As the nights draw in and the landscape turns from golden hues to muted shades, the influx of winter migratory birds is a welcome sight in the colder months. These winter visitors bring a splash of colour and a symphony of sound to our shores before heading back to their breeding grounds in spring. Here are five migrant birds to spot when paddling this winter:
Why do birds migrate?
In autumn, birds slowly make their way south towards their wintering grounds where they can enjoy a mild climate and an abundance of food. We’re rather jealous! But it’s not a holiday for them, migration is all about survival. In fact, some species travel an incredible 6,00 miles to Britain. Some use it as a pitstop, stopping for days or even weeks to refuel for the rest of their journey. While other species overwinter here before departing in spring.
See if you can spot these five winter visitors on your paddles:
Migrates from: Greenland and Iceland.
Appearance: Pink-footed geese are one of Britain’s smaller geese, being only slightly bigger than a mallard duck. They have short, pink bill and pink legs.
Where to spot: They stop off at favoured sites in Scotland and then filter south into England. Around 300,000 of them winter on the east coast and around 50,000 on Lancashire’s coast. Listen out for their distinctive honking sounds and keep your eyes on the sky at dawn and dusk to see their characteristic V-formations.
Migrates from: Mountainous areas of southern Europe and Asia.
Appearance: Known as ‘little brown jobs’, they are greyish-brown above and pale below with streaks on their breast. They have a pale stripe over their eye, a slender bill and dark legs.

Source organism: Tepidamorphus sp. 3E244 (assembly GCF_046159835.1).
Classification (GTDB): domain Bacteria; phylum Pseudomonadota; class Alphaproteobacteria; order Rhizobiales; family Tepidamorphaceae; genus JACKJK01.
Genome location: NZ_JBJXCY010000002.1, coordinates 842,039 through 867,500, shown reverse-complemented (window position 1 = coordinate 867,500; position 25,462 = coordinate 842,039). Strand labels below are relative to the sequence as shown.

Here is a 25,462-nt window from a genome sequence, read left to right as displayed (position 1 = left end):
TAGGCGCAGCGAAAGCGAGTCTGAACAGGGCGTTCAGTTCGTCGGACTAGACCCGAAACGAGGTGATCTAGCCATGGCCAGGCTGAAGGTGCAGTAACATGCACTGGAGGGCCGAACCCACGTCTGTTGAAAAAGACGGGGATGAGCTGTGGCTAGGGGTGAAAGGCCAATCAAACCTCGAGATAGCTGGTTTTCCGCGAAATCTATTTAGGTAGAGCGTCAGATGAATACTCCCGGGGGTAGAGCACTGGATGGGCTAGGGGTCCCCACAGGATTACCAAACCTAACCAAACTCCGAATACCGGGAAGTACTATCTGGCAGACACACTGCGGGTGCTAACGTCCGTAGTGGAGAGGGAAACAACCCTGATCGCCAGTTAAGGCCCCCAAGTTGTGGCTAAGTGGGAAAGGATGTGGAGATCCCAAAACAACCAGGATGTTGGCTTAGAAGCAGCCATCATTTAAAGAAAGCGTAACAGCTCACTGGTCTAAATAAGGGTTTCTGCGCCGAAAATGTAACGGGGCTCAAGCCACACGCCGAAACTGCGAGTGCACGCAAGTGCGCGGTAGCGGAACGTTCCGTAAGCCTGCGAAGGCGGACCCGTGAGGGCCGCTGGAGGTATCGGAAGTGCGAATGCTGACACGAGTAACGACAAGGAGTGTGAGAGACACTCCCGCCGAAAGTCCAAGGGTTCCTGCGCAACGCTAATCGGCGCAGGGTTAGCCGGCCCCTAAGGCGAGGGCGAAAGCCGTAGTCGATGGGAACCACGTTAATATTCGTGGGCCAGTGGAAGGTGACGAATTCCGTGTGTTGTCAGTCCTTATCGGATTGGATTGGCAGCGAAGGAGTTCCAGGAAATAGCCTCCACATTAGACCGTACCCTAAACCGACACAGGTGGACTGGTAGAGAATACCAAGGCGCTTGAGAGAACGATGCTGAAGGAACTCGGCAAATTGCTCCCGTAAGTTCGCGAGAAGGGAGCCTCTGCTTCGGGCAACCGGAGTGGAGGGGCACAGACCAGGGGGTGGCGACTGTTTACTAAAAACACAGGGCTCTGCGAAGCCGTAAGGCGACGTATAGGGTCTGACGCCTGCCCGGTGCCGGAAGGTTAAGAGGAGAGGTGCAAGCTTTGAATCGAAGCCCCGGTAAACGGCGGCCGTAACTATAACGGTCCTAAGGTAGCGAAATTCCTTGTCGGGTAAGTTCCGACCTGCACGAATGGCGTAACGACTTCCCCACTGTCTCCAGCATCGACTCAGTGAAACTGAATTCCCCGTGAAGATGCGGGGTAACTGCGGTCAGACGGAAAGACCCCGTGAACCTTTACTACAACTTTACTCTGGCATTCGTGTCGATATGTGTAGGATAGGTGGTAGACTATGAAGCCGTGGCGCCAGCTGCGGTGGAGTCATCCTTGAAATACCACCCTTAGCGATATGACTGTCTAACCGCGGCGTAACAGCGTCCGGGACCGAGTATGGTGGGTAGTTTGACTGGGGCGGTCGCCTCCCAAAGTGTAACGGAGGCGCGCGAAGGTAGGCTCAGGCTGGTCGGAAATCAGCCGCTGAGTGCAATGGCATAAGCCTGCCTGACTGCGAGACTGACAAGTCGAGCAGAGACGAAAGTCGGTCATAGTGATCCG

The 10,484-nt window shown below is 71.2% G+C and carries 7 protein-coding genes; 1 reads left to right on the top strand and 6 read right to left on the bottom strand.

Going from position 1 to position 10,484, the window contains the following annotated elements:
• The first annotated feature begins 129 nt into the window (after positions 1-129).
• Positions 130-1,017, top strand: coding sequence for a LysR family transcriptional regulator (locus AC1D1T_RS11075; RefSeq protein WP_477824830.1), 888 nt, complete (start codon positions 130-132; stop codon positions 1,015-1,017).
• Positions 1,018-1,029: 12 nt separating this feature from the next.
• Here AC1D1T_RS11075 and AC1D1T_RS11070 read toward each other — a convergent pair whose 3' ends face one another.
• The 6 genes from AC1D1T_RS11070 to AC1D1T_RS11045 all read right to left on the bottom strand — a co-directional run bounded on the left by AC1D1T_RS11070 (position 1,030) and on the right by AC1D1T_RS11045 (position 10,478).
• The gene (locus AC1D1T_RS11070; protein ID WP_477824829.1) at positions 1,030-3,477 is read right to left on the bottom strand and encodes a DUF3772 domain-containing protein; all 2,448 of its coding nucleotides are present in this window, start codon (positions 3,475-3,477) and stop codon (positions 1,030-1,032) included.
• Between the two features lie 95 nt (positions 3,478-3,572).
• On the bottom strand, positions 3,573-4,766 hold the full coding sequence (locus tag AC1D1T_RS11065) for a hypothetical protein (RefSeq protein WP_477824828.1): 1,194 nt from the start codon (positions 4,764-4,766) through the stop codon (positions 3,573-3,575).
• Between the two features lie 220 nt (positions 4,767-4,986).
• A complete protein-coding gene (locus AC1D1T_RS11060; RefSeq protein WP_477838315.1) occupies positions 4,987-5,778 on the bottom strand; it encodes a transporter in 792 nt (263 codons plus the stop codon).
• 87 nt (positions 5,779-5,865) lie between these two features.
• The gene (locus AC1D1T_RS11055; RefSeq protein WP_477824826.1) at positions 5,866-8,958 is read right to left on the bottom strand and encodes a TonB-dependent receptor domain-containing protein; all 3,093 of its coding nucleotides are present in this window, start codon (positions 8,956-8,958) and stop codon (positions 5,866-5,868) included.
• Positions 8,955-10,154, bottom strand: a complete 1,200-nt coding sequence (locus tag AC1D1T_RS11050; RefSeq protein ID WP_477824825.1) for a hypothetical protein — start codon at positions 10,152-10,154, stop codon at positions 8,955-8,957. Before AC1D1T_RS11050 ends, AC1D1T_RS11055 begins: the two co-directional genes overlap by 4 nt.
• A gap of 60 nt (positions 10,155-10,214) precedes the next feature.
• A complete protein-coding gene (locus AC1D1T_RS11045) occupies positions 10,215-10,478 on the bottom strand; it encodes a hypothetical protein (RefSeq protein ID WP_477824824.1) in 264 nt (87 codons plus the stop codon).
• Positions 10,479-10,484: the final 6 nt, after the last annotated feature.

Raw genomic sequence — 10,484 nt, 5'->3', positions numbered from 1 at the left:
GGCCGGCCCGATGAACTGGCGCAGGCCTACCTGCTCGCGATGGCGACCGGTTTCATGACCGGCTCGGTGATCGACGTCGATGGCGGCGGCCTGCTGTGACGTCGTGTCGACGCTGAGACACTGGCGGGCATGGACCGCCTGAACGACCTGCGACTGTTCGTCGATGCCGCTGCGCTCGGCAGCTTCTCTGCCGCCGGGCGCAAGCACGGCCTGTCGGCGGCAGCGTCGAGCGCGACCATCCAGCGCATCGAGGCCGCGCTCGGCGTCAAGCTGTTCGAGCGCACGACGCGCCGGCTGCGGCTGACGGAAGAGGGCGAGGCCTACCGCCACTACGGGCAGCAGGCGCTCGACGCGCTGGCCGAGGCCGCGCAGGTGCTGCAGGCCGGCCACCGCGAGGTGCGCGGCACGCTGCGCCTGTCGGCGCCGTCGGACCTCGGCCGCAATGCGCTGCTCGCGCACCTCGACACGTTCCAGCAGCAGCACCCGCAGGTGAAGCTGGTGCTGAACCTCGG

Where to spot: These much anticipated winter visitors are mostly found in Wales and eastern and southern England. While they can be found in Scotland they are a rare sight. They favour freshwater habitats, though they can tolerate brackish estuarine conditions, such as those found on the outer Thames and outer Severn. The good thing about water pipits is that they are loyal to certain sites, so you can be fairly confident you’ll see one in winter if you go to the right place. Look out for them feeding among the seaweed and grass.
Migrates from: Iceland, the Faroes and Scandinavia.
Appearance: They’re similar in appearance to the song thrush and mistle thrush but are much smaller. Did you know they are the smallest thrush found in Britain? You can identify them by their distinctive creamy eyestripe and orange-red patches under their wing.
Where to spot: They travel over the North Sea and descend in hedgerows at night. Paddle as quietly as you can and listen for the high pitched ‘seep’ as they swoop through the dark. During the day they can be seen in large flocks feasting on berries.
Migrates from: Eastern Europe.
Appearance: Starlings have glossy black feathers with iridescent markings that shine blue and green in the sunlight. In the winter months they are also covered in small white spots. We think they look like they are wearing a cloak of stars!
Where to spot: The number of starlings in Britain almost doubles in winter. Our resident starlings are joined by thousands of migrant birds from Eastern Europe. When you’re paddling look out for huge, whirling flocks at dusk, known as murmurations.
Migrates from: Siberia.
Appearance: Bewick’s swans are the smallest of the swan species found in Britain. They are not much bigger than a Canadian goose. Adults are white all over with a yellow and black bill and young birds are greyish with a pinkish bill.
Where to spot: After they’ve made their long, perilous migration from Siberia, they can be spotted in farmland, freshwater wetlands and coastal bays. Listen out for their distinctive calls which sound rather like an excited dog!
We hope you get chance to spot these winter migrant birds on your paddles! Don’t forget to take your camera with you so you can capture them. For more inspiration on wildlife to spot on your paddles, check out our blogs on paddling and the environment.
To ensure that you paddle responsibly and do not disturb wildlife, follow our You, Your Canoe and the Marine Environment guidance.